Working from human correlates, Newman et al. demonstrated that intratumoral administration of the seasonal flu vaccine reduced tumor growth in mice with B16 melanoma and in NSG mice with patient-derived lung or melanoma xenografts and autologous T cells. The vaccine synergized with PD-L1 blockade even in ICB-resistant tumors. The vaccine increased intratumoral cross-presenting CD8+ DCs, CD8+ T cells, and tumor-specific CD8+ T cells, thus converting the TME from “cold” to “hot”. The antitumor effect was systemic, was dependent on CD8+ T cells, and was not observed with squalene-adjuvanted vaccine nor with intramuscular administration.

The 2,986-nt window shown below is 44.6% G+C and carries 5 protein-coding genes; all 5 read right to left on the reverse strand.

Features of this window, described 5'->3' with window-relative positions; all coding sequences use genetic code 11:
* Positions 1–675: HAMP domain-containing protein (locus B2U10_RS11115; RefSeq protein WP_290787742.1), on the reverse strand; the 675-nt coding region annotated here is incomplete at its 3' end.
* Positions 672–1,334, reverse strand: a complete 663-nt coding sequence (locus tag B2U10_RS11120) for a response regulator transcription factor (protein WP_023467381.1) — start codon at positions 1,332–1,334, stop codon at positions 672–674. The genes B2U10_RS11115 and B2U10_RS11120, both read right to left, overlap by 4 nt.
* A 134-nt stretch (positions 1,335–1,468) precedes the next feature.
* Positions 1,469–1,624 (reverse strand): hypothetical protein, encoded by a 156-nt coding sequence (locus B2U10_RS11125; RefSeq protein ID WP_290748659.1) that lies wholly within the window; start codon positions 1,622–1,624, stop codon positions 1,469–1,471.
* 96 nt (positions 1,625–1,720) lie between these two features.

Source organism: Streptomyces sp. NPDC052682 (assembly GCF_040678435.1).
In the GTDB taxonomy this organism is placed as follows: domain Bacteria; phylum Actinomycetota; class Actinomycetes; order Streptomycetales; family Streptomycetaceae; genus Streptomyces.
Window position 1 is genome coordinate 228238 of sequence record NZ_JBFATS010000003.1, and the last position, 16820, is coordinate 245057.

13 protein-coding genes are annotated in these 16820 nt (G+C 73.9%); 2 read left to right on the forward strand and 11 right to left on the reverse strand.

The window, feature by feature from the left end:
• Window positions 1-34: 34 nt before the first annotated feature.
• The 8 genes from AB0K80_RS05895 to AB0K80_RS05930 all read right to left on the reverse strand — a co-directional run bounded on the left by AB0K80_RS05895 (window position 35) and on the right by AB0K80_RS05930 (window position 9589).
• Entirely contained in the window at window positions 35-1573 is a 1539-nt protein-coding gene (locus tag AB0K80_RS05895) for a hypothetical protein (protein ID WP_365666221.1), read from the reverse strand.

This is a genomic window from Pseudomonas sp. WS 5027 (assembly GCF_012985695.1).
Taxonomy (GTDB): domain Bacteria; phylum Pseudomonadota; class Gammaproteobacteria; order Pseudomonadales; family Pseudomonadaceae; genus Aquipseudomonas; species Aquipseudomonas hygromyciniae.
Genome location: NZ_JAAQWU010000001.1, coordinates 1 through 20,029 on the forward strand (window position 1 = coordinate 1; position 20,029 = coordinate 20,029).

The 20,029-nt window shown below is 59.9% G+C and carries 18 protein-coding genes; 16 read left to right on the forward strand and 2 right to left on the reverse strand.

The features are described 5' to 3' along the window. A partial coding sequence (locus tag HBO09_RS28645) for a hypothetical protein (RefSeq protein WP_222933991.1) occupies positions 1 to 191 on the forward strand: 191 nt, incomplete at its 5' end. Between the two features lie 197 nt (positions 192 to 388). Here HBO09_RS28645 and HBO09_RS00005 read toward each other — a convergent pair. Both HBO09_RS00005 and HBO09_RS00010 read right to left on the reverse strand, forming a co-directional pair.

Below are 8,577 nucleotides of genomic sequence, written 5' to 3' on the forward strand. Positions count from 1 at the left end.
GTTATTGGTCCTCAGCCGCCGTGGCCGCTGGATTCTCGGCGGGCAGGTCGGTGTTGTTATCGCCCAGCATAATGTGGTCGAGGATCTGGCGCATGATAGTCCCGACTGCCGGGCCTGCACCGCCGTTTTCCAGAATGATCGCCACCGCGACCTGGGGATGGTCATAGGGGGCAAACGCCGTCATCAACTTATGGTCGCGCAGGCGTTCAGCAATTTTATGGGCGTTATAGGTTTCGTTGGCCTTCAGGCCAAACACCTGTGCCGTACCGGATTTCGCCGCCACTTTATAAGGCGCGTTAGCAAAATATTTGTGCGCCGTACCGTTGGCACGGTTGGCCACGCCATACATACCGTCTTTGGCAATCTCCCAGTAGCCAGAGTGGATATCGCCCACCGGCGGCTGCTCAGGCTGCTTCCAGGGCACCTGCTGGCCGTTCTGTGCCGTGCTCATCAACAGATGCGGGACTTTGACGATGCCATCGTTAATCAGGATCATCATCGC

Reprogramming the tumor microenvironment to increase immune-mediated responses is currently of intense interest. Patients with immune-infiltrated "hot" tumors demonstrate higher treatment response rates and improved survival. However, only the minority of tumors are hot, and a limited proportion of patients benefit from immunotherapies. Innovative approaches that make tumors hot can have immediate impact particularly if they repurpose drugs with additional cancer-unrelated benefits. The seasonal influenza vaccine is recommended for all persons over 6 mo without prohibitive contraindications, including most cancer patients. Here, we report that unadjuvanted seasonal influenza vaccination via intratumoral, but not intramuscular, injection converts "cold" tumors to hot, generates systemic CD8(+) T cell-mediated antitumor immunity, and sensitizes resistant tumors to checkpoint blockade. Importantly, intratumoral vaccination also provides protection against subsequent active influenza virus lung infection. Surprisingly, a squalene-based adjuvanted vaccine maintains intratumoral regulatory B cells and fails to improve antitumor responses, even while protecting against active influenza virus lung infection. Adjuvant removal, B cell depletion, or IL-10 blockade recovers its antitumor effectiveness. Our findings propose that antipathogen vaccines may be utilized for both infection prevention and repurposing as a cancer immunotherapy.